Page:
Philadelphia should be at the heart of an East Coast global hub of education innovation. With few exceptions, Philadelphia has all the accoutrements to attract entrepreneurs in edtech.
From low-cost city living and an advantageous location between education policy-oriented cities like New York and D.C., to education needs here in Philadelphia, to the growing Philly EdTech Meetup to Mayor Nutter’s 2012 announcement of an initiative to increase the availability of seed-stage capital, the scene is set for Philadelphia to be a hotbed for entrepreneurial activity in how we teach our children.
In discussions of Philadelphia’s economy, it is inevitable that someone shares that our regions strengths are in “eds and meds,” meaning, universities and healthcare providers. The number and density of “eds and meds” together provide a unique opportunity for Philadelphia to lead in the growing demand for educational technology solutions. The region’s “eds” produce some of the finest graduates in the country, who are driven to “do well while doing good.” The region’s healthcare providers — hospitals, pharma companies, insurance dealers — know theirs is an industry ready for disruption.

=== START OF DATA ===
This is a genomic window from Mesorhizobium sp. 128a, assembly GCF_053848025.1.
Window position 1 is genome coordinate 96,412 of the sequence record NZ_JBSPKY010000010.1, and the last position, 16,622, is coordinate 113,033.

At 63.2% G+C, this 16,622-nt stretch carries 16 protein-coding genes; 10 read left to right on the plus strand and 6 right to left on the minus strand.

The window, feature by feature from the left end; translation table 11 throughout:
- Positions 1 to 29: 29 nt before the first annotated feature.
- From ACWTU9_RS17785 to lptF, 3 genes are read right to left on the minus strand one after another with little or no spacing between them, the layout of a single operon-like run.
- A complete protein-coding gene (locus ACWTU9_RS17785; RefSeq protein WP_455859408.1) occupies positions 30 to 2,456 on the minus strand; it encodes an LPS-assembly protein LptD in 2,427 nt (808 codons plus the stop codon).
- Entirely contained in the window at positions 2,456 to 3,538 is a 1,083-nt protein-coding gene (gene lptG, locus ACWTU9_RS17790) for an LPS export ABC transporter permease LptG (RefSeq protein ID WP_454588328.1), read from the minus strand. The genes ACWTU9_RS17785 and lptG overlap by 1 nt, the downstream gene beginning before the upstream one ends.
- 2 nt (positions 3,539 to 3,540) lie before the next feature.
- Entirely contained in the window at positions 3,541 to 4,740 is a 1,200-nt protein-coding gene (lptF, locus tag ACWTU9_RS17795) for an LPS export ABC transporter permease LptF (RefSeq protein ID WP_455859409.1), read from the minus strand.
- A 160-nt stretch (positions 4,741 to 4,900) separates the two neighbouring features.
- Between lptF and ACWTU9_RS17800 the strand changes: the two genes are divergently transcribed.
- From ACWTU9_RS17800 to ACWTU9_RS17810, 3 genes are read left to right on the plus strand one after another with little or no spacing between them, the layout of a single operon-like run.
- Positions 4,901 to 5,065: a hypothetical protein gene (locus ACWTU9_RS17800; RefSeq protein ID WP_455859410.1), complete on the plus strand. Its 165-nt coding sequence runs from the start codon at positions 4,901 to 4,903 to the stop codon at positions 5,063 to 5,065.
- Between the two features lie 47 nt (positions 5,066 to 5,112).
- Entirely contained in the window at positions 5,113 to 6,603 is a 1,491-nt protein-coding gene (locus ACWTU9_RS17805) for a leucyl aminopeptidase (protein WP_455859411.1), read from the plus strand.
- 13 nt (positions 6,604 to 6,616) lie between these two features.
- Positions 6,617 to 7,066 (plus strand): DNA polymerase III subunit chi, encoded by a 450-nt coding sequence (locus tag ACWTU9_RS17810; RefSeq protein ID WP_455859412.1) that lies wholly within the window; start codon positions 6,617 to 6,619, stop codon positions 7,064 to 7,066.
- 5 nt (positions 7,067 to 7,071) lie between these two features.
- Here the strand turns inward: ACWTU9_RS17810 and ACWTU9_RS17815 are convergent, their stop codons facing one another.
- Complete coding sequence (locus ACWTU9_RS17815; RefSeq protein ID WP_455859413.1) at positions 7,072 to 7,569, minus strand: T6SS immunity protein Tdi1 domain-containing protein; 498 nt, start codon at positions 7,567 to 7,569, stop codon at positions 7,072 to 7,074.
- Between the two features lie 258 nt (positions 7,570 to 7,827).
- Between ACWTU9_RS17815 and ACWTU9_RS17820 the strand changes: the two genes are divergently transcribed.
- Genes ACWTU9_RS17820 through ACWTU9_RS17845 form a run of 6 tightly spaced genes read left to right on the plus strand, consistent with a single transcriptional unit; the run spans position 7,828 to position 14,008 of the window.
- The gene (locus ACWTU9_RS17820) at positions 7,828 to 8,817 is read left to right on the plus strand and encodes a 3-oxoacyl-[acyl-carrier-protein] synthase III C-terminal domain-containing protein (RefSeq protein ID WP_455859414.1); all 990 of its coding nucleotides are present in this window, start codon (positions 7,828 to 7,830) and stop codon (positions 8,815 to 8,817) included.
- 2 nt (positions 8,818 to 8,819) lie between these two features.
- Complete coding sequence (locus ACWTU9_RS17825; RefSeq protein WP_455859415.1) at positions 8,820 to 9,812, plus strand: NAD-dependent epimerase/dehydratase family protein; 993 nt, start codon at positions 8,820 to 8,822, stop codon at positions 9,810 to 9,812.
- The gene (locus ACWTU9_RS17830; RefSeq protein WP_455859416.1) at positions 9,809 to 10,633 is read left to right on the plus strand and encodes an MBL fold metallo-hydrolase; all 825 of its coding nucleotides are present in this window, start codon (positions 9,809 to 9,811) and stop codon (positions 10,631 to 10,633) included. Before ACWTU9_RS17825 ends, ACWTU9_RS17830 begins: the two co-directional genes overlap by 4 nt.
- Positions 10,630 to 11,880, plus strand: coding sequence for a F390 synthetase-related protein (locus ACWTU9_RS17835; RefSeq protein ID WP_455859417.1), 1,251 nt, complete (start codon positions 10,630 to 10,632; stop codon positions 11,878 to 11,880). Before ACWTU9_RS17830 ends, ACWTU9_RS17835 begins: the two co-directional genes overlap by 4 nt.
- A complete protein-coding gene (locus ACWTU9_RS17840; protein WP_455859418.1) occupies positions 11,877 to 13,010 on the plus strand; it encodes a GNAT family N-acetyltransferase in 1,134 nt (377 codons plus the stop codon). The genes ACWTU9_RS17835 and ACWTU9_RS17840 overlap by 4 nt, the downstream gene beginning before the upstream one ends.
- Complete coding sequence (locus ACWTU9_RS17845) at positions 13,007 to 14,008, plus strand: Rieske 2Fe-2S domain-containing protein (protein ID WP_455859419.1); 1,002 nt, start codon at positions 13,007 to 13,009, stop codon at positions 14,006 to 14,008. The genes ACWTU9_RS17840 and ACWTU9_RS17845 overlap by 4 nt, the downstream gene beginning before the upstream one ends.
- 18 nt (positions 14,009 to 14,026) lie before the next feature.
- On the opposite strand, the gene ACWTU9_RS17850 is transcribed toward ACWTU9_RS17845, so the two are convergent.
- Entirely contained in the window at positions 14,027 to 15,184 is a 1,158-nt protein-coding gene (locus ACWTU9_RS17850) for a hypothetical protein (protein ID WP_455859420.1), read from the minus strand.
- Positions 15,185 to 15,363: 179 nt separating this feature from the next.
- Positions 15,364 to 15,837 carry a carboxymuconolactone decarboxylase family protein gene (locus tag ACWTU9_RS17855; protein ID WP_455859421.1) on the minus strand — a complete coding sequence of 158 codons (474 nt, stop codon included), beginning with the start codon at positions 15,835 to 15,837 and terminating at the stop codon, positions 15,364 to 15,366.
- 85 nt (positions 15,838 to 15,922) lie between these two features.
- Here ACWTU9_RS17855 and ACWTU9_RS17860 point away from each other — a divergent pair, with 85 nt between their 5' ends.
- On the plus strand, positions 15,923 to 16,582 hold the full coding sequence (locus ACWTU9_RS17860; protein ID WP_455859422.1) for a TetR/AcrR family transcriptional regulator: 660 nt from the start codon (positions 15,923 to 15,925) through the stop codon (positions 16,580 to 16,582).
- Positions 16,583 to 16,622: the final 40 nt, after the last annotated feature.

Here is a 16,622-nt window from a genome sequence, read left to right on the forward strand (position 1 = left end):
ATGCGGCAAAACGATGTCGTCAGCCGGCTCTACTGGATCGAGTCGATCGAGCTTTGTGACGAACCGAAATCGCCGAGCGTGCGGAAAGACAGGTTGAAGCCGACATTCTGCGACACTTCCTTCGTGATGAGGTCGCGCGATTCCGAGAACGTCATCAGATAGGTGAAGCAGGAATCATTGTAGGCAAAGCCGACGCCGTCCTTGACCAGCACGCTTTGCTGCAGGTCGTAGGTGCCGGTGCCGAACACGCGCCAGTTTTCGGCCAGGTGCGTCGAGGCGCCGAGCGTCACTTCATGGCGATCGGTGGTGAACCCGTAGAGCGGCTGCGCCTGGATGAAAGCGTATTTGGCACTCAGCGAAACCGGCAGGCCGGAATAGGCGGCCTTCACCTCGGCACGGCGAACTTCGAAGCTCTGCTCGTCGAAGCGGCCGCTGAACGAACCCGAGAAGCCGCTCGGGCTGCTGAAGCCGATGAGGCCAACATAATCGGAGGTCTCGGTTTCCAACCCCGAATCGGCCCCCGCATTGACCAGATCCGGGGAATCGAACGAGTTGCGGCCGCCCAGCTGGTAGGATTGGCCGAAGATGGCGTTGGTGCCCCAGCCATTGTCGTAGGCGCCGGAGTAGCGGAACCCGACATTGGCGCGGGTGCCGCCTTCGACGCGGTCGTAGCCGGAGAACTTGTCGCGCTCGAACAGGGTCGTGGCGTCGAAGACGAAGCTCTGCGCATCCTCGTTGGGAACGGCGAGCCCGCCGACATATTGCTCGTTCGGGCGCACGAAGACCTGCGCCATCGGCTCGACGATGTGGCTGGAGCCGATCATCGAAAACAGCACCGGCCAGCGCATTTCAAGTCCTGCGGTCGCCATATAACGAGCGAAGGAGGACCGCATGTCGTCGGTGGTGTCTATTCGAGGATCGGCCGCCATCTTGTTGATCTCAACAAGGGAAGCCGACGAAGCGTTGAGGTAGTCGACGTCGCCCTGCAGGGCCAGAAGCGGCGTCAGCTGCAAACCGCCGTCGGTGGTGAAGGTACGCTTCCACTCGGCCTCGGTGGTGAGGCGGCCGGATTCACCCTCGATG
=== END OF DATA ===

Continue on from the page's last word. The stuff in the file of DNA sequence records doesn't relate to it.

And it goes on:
In 2009 Penn’s Graduate School of Education began the Milken-Penn GSE
Education Business Plan Competition, which culminates with ventures pitching their ideas to VCs, and—uniquely—to both researchers and teachers. GSE’s Academic Innovation Team plans to build out an innovation-focused ecosystem, which will capitalize on the “eds” in Philadelphia—both K-12 and colleges—and on the reputation and expertise of one of the country’s foremost education schools. The aim is to tap into the City’s abundant resources in order to engage the existing educational, entrepreneurial community, even as they attract more education entrepreneurs to Philadelphia.
Some of this was in action this past weekend at the Big Think Conference at Penn, an exploration of what it takes to innovate, specifically at the university. When two undergraduate engineers presented their work, which uses the Leap Motion device as a base for a multi-user sign language gesture translator, it was clear from the crackle of electricity in the room that the audience was considering how their innovations could be put to use.
Nursing Professor Nancy Hanrahan’s interdisciplinary course Innovation and Technology in Healthcare has engendered health-focused apps and games; this year her students won first and third prizes at healthcare Startup Weekend Health.
This is just one example of the thousands of collisions of ideas that are emerging as the City sets its sights upon nurturing this economically and socially vibrant sector of American industry. If the Philadelphia region’s strengths are truly in ‘eds and meds,’ then movement in education technology should be a strength to be sure.-30-